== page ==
America’s rural heartland plays a vital role as home to a significant share of the nation’s population, many of its natural resources and the primary source of the energy, food and fiber that supports America’s economy and way of life.  The strength of the nation’s rural economy relies greatly on the quality of its transportation system, particularly its roadways, which link rural America with the rest of the U.S. and to markets in other nations. The economy of rural America, which supports the quality of life for the approximately 50 million Americans living in small communities and rural areas, rides on the quality and connectivity of the rural transportation system. But roads, highways and bridges in the nation’s heartland face a number of significant challenges:  they carry growing levels of traffic and commerce, lack adequate capacity, fail to provide needed levels of connectivity to many communities, are not built to adequate standards to accommodate growing freight travel in many corridors, have significant deficiencies, lack many desirable safety features, and experience serious traffic crashes at a rate far higher than all other roads and highways.  This report looks at the condition, use and safety of the nation’s rural transportation system, particularly its roads, highways and bridges, and identifies needed improvements to America’s rural transportation system.

The following are the most critical findings of the report.Rural America plays a vital role in the U.S. as home to a significant share of the nation’s population, natural resources and as the primary source of the energy, food and fiber which drives the U.S. economy.

  •     Rural America is defined as all places and people living in areas outside of urban areas with a population of 5,000 or greater.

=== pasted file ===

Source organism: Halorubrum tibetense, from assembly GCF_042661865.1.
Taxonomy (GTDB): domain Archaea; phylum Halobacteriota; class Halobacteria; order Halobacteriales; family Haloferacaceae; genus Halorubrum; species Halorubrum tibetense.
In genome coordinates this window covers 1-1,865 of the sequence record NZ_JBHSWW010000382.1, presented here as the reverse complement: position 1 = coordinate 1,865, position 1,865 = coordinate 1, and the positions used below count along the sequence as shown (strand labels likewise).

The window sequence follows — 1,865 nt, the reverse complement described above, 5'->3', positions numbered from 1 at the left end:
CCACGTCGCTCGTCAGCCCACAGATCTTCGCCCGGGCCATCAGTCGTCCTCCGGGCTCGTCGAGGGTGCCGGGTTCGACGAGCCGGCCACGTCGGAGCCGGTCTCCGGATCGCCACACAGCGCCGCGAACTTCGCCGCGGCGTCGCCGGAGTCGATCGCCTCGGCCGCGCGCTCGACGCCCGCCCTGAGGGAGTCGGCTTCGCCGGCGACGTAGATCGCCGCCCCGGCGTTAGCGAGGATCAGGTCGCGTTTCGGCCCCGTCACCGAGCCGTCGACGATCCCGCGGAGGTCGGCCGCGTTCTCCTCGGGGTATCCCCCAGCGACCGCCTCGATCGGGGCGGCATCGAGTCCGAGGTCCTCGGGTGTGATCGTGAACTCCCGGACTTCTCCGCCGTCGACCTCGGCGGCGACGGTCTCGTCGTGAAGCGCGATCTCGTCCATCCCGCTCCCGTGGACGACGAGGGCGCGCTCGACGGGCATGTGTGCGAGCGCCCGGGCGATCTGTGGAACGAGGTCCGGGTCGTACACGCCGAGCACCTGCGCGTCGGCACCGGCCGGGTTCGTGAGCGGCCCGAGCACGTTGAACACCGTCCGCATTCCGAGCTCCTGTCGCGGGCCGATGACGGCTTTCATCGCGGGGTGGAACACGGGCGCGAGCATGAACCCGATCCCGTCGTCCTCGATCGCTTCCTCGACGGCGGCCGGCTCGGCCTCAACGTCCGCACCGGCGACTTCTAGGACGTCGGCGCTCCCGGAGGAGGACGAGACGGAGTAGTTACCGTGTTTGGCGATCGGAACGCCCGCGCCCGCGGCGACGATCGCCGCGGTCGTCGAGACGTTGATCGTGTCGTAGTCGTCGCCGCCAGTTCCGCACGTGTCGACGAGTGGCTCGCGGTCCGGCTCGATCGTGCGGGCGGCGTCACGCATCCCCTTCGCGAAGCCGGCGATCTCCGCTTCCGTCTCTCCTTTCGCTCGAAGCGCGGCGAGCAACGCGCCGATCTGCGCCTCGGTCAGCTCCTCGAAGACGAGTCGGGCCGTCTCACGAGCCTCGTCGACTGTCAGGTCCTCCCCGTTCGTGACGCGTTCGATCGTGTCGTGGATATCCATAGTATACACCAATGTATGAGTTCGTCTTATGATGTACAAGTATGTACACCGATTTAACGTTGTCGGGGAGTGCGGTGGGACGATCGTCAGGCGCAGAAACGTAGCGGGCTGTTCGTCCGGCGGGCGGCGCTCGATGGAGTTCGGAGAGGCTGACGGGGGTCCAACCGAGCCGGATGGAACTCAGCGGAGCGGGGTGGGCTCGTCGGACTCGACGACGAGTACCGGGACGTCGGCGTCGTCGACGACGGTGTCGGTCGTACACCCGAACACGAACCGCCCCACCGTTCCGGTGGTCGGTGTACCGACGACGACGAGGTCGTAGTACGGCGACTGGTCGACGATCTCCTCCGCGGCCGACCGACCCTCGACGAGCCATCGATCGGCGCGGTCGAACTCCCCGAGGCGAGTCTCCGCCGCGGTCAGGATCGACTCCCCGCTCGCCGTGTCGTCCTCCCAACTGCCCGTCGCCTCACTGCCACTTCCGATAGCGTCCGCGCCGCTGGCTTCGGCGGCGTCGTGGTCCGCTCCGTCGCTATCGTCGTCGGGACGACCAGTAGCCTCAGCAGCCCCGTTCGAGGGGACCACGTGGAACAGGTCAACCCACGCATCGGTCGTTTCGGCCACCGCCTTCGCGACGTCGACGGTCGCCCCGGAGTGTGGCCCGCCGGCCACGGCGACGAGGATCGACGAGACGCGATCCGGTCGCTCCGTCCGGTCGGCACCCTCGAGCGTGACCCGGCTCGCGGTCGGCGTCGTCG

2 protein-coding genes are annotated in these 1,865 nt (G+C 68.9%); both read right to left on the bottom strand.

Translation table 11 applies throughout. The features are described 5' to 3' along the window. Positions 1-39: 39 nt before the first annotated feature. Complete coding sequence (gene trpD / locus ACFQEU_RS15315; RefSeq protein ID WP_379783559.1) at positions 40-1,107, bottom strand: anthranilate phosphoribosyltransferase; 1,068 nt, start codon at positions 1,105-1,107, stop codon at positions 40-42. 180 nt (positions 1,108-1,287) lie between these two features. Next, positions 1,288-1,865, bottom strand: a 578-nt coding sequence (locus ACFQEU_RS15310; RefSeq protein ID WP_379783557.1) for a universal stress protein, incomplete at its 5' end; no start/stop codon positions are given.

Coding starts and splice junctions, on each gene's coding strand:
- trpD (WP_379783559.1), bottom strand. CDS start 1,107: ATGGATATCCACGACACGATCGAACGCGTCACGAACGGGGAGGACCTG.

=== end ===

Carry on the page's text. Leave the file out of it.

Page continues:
• Rural America is home to approximately 50 million people, accounting for approximately 17 percent of the nation’s population. Rural America contains roughly 83 percent of the land in the U.S. and is home to the vast majority of the nation’s 2.2 million farms.
  •     The nation’s rural population increased approximately 4.5 percent between 2000 and 2010, which was a slower rate of growth than urban America, which increased by approximately 11 percent during the same period.
  • Population growth in rural areas has been uneven, with growth being strongest in the South and West, and rural areas in the Upper Plain and Central states more likely to see population losses.
  • A significant movement of retiring baby boomers to rural America is considered likely over the next decade as aging Americans seek out communities that offer affordable housing, small-town quality of life, desirable natural amenities and which are often within a short drive of larger metropolitan areas.

The quality of life in America’s small communities and rural areas and the health of the nation’s rural economy, based largely on the production of energy, food and fiber, is highly reliant on the quality of the nation’s transportation system, particularly its roads, highways and bridges, which provide the first and last link in the supply chain from farm to market.

  • The annual value of agricultural production in the U.S. is $2.2 trillion
  • While farming accounts for just six percent of all jobs in rural America, for every person employed in farming there are seven other jobs in the agribusiness, including wholesale and retail trade, processing, marketing, production, and distribution.
  • A recent report by the United States Department of Agriculture (USDA) found that “an effective transportation system supports rural economies, reducing the prices farmers pay for inputs such as seeds and fertilizers, raising the value of their crops and greatly increasing market access.
  • Trucks provide the majority of transportation for agricultural products, providing 46 percent of total ton miles of travel compared to 36 percent by rail and 12 percent by barge.
  • Trucks account for the vast majority of transportation for perishable agricultural items, carrying 91 percent of ton miles of all fruit, vegetables, livestock, meat, poultry and dairy products in the U.S.
  • The Council of State Governments  recently found that “rural highways provide many benefits to the nation’s transportation system, including serving as a bridge to other states, supporting the agriculture and energy industries, connecting economically challenged citizens in remote locations to employers, enabling the movement of people and freight and providing access to America’s tourist attractions.”
  • The importance of a reliable, safe and well-maintained transportation system to economic growth in rural America was highlighted during the recent White House Rural Economic Forum, which was hosted by President Barack Obama on August 16th, 2011in Peosta, Iowa.